Przewalski's horse (pronounced 'ji-vaal-ski') is the only truly wild horse left in the world. It is believed that it has changed very little since the end of the Ice Age and is believed by some to be the ancestor of all modern horses.


Przewalski's Horse Habits

Feeding: Przewalski's horse used to roam the vast grassy plains of Eurasia in large herds. Over the centuries, the herds became smaller and eventually restricted to the dry, semi-desert plains on the other side of the Altai mountains, known as the Mountains of the Yellow Horses, which form the boundary between Mongolia and China.

In the wild, the horse survives on coarse grasses, branches and leaves from hardy trees growing on the harsh plains. It feeds mainly at dusk, always on the move as it searched for food. During the winter it often has to scrape away layers of snow to find anything to eat.

At dawn, the herds return to a desert habitat to rest until the evening. As the horses moved between resting and feeding areas, they walk in a line, forming deep, well trodden paths.

Breeding: in the wild, a Przewalski's horse herd would be made up of a stallion, a few mares and young horses. Mating occurs in April or May and a single foal is born almost a year later. The foal is usually born during the night and by the morning it is strong enough to travel with the herd. If a foal lags behind, particularly if the herd is fleeing from danger, the stallion grasps the root of the foal's tail and encourages it along.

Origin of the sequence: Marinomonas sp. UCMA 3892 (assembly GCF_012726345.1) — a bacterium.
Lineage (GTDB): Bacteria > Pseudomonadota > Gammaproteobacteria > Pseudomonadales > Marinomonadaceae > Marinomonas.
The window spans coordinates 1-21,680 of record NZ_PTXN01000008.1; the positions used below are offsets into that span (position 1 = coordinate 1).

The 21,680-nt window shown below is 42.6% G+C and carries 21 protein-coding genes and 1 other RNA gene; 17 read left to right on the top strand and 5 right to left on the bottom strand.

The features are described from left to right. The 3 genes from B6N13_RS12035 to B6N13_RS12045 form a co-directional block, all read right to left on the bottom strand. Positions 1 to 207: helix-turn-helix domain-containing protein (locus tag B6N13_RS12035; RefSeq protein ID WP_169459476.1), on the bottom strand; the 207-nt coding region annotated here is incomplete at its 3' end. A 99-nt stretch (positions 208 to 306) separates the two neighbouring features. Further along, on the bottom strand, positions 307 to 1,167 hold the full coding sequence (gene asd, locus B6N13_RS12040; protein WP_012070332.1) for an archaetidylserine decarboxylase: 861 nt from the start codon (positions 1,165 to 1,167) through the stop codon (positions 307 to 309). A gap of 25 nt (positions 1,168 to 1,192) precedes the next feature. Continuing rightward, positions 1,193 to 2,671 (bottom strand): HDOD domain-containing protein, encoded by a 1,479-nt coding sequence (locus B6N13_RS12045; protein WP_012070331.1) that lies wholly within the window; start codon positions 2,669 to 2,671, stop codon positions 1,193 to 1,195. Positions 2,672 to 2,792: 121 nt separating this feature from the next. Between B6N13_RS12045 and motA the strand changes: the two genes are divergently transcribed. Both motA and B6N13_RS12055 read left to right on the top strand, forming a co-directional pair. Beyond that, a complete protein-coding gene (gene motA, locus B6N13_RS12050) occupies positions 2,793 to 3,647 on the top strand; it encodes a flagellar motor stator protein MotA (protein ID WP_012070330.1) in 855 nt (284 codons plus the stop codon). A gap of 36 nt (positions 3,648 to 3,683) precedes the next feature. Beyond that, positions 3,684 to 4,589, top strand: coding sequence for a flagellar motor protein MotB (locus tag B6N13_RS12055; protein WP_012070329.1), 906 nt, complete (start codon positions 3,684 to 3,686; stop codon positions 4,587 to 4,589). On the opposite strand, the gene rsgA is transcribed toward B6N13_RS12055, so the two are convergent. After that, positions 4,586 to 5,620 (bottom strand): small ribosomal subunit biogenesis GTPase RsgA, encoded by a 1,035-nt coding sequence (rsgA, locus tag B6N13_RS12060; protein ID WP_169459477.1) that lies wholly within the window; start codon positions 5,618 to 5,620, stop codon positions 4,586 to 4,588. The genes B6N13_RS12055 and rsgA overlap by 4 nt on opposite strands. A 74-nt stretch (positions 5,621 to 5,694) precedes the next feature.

The foal is capable of grazing within a few weeks but the mare suckles it for several months, perhaps until she gives birth again. A female foal (a filly) may remain with the herd for some time. The stallion drives young males out after a year and they group up in small herds until they are about three years old, strong and mature enough to collect a harem of mares.

Read More: Przewalski's Horse and Humans

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